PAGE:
Nitrogen and Boron Applications During Reproductive Stages for Soybean Yield Enhancement

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Date
2000-04-26
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Publisher
Virginia Tech
Abstract

The yield response of soybean [Glycine max (L.) Merr.] to reproductive stage applications of either nitrogen (N) or boron (B) has been inconsistent. This study evaluated soybean seed yield response to foliar applications of B and soil applications of N at two stages of plant development, at two row spacings, at four irrigation levels, and on three cultivars over three years. Planting dates were either mid-May or mid-June, except the year two of the irrigated soil moisture experiment which had a second planting date of early July. In an experiment to evaluate B rate and timing, B was applied at four rates from 0 to 0.56 kg ha-1 at the R3 or R5 development stage. In an experiment to evaluate N rate and timing, N was applied at seven rates from 0 to 168 kg ha-1 at either the R3 or R5 development stage. A third experiment to evaluate row spacing and cultivar effects on N and B had four treatments: 0 N and 0 B; 56 kg ha -1 N, and 0 B; 0 N and 0.28 kg ha-1 B; and finally 56 kg ha-1 N and 0.28 kg ha-1 B. Treatments were applied to three soybean cultivars planted in either 23 or 46 cm row spacings. The above experiments were irrigated to evaluate treatments at high yield levels. To further evaluate the effect of soil moisture, the same four N and B combinations were applied to soybeans irrigated via a sub-surface micro-drip irrigation system delivering four irrigation regimes: 0%, 33%, 66%, or 100% of plant required water. Gradients were established in year one of this experiment, but late season rains eliminated gradients, and high rainfall in the second year disallowed gradient establishment. Applications of N or B had no effect on seed yields in any experiment, or at any moisture level. In the row spacing and cultivar experiment, there were significant effects of varieties, and a significant interaction between row spacing and variety in two of the three years.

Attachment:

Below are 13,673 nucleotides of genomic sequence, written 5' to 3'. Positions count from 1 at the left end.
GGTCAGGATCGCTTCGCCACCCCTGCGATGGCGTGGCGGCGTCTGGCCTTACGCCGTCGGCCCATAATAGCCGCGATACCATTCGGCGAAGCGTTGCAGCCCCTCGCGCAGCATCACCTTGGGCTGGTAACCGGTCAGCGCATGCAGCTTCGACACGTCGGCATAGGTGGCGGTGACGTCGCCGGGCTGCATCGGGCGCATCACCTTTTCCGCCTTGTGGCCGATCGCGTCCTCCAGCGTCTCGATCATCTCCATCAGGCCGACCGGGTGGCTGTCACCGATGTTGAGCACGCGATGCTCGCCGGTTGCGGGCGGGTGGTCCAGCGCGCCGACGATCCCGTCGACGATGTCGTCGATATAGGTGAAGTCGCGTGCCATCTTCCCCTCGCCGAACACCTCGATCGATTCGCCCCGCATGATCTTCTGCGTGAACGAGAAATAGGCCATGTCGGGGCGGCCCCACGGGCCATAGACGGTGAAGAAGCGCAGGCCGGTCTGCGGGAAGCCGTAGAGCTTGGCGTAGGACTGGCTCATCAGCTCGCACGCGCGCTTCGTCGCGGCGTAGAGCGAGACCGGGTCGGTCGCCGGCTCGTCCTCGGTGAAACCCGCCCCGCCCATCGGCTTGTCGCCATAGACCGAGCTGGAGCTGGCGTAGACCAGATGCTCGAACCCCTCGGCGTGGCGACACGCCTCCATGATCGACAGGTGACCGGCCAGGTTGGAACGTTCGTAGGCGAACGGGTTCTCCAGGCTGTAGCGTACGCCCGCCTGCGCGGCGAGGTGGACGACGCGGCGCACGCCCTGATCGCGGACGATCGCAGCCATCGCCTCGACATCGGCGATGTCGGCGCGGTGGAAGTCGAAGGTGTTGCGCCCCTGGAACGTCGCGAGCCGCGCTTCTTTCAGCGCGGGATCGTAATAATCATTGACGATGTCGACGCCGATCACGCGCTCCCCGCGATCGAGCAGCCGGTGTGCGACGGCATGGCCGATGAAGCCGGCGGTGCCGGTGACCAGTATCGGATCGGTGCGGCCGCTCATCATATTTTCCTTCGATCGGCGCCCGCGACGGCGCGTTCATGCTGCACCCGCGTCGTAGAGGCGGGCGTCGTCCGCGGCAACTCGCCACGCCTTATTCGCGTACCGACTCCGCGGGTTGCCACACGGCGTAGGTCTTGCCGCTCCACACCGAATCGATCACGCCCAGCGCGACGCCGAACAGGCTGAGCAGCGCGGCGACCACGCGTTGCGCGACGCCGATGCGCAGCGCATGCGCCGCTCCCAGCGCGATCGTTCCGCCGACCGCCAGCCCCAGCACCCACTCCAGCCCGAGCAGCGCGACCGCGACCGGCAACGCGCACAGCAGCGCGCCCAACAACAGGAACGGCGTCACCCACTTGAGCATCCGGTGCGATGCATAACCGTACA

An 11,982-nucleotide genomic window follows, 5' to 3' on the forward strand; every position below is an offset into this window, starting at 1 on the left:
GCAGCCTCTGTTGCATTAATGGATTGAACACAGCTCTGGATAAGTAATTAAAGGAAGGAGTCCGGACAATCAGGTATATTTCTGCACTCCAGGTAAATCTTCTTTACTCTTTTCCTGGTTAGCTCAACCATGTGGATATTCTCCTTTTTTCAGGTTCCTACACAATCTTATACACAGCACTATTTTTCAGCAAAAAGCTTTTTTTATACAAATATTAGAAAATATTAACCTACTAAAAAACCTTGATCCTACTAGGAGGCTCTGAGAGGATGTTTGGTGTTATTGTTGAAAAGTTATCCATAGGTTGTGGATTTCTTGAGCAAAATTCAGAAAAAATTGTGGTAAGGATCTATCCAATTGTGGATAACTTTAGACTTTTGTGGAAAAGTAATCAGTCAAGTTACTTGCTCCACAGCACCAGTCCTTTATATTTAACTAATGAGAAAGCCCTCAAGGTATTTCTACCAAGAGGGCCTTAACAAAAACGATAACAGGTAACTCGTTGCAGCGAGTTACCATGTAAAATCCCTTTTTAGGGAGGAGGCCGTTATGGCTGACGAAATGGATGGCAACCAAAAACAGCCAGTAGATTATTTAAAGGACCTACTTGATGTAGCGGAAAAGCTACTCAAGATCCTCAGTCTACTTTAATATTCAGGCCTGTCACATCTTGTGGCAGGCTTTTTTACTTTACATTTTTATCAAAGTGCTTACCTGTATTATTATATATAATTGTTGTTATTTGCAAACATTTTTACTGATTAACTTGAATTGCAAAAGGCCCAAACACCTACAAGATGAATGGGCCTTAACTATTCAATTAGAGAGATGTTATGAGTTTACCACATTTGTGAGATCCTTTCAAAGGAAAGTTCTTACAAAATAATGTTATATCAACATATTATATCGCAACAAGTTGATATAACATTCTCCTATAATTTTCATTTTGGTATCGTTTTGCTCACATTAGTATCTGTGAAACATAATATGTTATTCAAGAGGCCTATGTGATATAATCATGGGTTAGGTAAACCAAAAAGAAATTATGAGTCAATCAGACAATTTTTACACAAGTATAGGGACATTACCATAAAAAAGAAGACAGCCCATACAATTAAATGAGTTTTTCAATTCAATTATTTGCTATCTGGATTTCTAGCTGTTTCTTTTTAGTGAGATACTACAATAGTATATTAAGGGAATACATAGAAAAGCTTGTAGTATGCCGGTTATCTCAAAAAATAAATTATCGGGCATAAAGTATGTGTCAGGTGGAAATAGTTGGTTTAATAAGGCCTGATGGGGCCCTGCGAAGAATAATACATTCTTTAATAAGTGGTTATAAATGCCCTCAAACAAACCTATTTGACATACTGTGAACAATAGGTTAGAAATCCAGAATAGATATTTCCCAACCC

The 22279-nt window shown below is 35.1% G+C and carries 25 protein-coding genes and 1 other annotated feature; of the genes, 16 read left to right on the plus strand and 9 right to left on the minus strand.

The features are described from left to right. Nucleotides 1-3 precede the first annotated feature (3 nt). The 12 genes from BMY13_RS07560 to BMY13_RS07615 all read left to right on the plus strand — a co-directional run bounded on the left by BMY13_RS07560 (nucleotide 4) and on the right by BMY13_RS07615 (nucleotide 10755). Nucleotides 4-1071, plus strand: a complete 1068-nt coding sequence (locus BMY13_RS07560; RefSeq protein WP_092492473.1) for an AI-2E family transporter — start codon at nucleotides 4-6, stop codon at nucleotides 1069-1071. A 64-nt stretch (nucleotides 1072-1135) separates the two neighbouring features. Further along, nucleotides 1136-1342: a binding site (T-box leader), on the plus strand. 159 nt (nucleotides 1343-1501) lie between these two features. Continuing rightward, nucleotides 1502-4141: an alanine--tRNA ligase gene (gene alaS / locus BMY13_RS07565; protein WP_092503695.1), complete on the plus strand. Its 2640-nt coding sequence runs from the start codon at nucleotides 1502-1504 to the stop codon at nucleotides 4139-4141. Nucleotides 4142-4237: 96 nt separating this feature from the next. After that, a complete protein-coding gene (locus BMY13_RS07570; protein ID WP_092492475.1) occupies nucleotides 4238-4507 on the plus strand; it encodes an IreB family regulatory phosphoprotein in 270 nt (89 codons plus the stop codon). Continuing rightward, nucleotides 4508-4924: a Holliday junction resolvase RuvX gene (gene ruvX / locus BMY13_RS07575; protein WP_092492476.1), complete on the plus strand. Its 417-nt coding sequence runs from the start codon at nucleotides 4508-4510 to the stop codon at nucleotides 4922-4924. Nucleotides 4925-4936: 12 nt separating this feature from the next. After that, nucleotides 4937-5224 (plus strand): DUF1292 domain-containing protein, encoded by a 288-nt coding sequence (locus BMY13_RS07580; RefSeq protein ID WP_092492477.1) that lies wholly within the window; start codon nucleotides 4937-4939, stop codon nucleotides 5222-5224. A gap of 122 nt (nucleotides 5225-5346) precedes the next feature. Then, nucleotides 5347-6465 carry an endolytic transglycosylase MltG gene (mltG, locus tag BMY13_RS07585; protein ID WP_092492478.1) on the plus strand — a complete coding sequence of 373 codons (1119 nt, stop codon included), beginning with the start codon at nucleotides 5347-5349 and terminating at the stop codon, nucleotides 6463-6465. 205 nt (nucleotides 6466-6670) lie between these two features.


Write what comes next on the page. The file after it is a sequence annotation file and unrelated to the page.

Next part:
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Keywords
Boron, Glycine max L. Merr, Reproductive Stage, Soybean, Nitrogen
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